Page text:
NI 'must stay' in customs union to prevent hard border

Updated / Friday, 10 Nov 2017 15:16

An internal EU paper says it is essential that there be no divergence of rules on either side of the Irish border

An internal EU paper has suggested that the avoidance of a hard border on the island of Ireland effectively requires Northern Ireland to remain in the single market and the customs union.

The working paper, seen by RTÉ News, said that in order to avoid a hard border it is essential that there be no divergence of rules on either side of the Irish border.

That scenario would effectively require Northern Ireland to remain in the single market and the customs union.

The working paper is described as an internal document from the EU's Brexit Task Force led by Michel Barnier.

It was circulated to the 27 member states on Wednesday night and presented to British negotiators in Brussels yesterday.

It comes as Mr Barnier met Brexit Secretary David Davis in Brussels today for round six of the negotiations.

The paper contains the most explicit expression yet by the EU that the only way to avoid a hard border is for the UK to remain in the customs union and the single market, or at least for Northern Ireland to remain within those structures.

It explicitly reflects the Government's thinking that the avoidance of a hard border requires much more than the kinds of technical solutions favoured by the British government.

The paper says that both the EU and UK have already committed to protecting the Good Friday Agreement. 

It says achieving this must be done in a way that respects the integrity of the internal market and the customs union, of which Ireland will remain a full member.

It then says that it seems "essential" for the UK to make sure there is no regulatory divergence from those rules of the internal market and the customs union which are, or may be in the future, necessary for meaningful north-south cooperation, the all-island economy and the protection of the Good Friday Agreement.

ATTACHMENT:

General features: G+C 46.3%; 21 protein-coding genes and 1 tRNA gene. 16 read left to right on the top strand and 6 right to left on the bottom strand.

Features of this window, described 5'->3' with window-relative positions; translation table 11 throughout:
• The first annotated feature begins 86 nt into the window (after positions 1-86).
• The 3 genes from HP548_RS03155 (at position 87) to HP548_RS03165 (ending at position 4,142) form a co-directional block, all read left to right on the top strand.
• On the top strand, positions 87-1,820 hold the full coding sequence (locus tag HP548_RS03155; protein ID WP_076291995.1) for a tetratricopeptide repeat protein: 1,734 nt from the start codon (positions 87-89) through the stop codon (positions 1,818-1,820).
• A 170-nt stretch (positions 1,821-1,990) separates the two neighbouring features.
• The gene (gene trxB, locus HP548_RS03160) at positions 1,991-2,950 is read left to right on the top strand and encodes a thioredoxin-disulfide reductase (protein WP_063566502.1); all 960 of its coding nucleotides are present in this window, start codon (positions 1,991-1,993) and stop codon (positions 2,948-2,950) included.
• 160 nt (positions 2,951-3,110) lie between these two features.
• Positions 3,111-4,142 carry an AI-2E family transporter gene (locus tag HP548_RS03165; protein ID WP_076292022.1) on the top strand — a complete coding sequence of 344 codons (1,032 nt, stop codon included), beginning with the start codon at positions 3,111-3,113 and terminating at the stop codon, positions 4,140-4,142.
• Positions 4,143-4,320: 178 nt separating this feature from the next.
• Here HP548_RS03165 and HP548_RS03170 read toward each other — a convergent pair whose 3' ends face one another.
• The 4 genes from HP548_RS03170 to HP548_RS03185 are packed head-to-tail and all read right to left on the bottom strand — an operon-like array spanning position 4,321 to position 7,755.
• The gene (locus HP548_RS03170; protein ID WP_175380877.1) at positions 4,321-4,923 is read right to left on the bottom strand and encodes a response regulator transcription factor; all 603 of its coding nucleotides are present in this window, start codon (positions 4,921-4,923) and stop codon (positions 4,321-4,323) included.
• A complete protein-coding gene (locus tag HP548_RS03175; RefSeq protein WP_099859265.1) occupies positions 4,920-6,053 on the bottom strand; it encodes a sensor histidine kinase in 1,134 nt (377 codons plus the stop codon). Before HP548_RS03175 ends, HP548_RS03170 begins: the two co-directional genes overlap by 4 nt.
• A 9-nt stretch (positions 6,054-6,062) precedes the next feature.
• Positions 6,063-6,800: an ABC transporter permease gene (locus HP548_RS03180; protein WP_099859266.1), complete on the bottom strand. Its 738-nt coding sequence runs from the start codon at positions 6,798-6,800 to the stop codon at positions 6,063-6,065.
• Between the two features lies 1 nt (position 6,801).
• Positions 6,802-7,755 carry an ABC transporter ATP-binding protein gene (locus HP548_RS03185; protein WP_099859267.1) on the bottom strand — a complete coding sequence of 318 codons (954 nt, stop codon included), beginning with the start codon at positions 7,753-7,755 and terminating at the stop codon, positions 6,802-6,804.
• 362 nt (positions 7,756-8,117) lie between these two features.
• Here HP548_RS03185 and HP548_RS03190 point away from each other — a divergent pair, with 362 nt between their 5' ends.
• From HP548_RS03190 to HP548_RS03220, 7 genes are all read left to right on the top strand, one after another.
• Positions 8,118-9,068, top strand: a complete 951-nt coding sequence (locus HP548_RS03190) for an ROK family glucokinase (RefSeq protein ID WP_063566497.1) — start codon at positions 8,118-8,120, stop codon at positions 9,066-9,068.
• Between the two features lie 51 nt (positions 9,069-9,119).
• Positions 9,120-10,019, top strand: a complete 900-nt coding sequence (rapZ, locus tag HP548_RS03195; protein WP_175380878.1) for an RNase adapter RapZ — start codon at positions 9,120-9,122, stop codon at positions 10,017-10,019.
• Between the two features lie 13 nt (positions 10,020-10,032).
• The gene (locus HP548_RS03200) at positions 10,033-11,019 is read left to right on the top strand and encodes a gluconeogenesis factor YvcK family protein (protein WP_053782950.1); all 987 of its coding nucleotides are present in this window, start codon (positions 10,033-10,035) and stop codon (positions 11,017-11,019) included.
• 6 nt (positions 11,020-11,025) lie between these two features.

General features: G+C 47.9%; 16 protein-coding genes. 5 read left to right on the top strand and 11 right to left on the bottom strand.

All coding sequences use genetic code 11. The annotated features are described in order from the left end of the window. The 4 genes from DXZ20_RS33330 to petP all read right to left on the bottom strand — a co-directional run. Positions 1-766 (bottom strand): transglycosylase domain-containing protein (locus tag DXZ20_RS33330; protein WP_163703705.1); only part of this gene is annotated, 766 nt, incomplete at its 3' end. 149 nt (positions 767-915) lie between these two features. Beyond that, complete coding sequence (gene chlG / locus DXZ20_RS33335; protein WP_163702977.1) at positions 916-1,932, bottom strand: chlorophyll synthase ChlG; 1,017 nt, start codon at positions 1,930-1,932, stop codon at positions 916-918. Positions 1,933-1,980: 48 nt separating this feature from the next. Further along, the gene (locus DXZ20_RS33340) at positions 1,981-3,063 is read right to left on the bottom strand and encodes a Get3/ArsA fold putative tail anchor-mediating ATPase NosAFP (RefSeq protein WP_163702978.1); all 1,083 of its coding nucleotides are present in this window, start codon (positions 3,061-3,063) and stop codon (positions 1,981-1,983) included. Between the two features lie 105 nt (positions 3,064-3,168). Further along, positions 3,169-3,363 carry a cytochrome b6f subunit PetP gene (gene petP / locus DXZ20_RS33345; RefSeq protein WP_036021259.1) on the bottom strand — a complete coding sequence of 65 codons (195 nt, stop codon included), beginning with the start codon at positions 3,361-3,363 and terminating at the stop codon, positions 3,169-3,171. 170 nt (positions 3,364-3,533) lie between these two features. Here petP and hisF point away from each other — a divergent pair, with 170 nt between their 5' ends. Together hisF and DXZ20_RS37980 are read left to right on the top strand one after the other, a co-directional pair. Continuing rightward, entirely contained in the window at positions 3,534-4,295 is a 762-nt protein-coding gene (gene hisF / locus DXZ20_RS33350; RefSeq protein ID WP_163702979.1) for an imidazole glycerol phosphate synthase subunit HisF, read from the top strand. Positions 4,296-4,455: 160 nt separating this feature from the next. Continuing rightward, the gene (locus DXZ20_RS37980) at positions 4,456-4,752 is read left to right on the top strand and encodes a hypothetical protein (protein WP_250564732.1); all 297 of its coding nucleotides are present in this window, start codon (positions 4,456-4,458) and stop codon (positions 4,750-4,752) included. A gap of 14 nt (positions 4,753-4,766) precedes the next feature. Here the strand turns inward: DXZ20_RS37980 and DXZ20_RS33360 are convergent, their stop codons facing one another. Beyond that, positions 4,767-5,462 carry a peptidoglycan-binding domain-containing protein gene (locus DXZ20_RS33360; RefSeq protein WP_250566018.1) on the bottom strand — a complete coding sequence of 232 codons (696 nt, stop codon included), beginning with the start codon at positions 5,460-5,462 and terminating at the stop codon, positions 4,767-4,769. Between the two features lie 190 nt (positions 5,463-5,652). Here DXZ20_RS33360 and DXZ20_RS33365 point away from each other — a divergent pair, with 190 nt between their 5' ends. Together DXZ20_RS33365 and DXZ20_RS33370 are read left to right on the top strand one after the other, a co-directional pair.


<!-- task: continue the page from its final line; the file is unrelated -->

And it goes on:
In other words, if Britain wants to avoid a hard border, and to protect the Good Friday Agreement, the only real way to do so is that if both parts of the island are in the customs union and the single market.

The Commission document will place more pressure on the Conservative government given its reliance on the DUP for survival.

Northern Ireland remaining inside the customs union and single market, while the rest of the UK was outside, would impose an entirely new structure on the United Kingdom.


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The DUP has consistently warned it will not accept anything that undermines the union between Northern Ireland and Great Britain.

For the EU to adopt this stance now suggests that it expects the UK to come around to its position if it wants to move to Phase II of the Brexit negotiations, which deals with the future trading relationship.

The EU has said the UK can only qualify to that next phase if there is "sufficient progress" on the financial settlement, EU citizens' rights, and the Irish border.

A deadlock in the negotiations meant there was no breakthrough at the summit of EU leaders on 14 and 15 October.

While the UK's exit bill has been widely seen as the most difficult stumbling block, one EU source has told RTÉ News that the Irish question may turn out to be an even more difficult issue as the deadline of the December EU summit approaches.

On Monday, the Secretary of State for Northern Ireland James Brokenshire said in a speech in Brussels that it would be "impossible" for Northern Ireland to remain in the customs union and single market, while the rest of the UK remained outside.

He did suggest there could be some aspects of agrifood that were handled on an all-island basis, but Irish sources say he did not fully explain how far that would go, or how it would avoid a hard border.

The task force working paper reveals that both the EU and UK have reached an agreement in principle on the Common Travel Area.

"At the last round [of negotiations], agreement was reached in principle on joint principles on the Common Travel Area, which aim to recognise an existing bilateral arrangement between the UK and Ireland," the paper states.

But its articulation of the customs union and single market issues are likely to prompt fierce resistance from the DUP.

Another senior EU official told RTÉ News that the DUP's role in propping up Theresa May's government was threatening to thwart the kinds of "flexible and imaginative" solutions to the border dilemma that the EU has been settling upon.

Irish sources say the task force working paper "captures" Ireland’s long-held view, which has been expressed on several occasions by Taoiseach Leo Varadkar and Minister for Foreign Affairs Simon Coveney, that the only real way to avoid a hard border is for the UK to remain in the customs union.

Officials say this is not a hardening of the EU’s position, but merely the logical outworking of the EU27’s beliefs as expressed as recently as the October European Council, but also in the EU’s Negotiating Guidelines.

They say that a hard border can only be avoided by "meaningful" solutions put forward by the UK.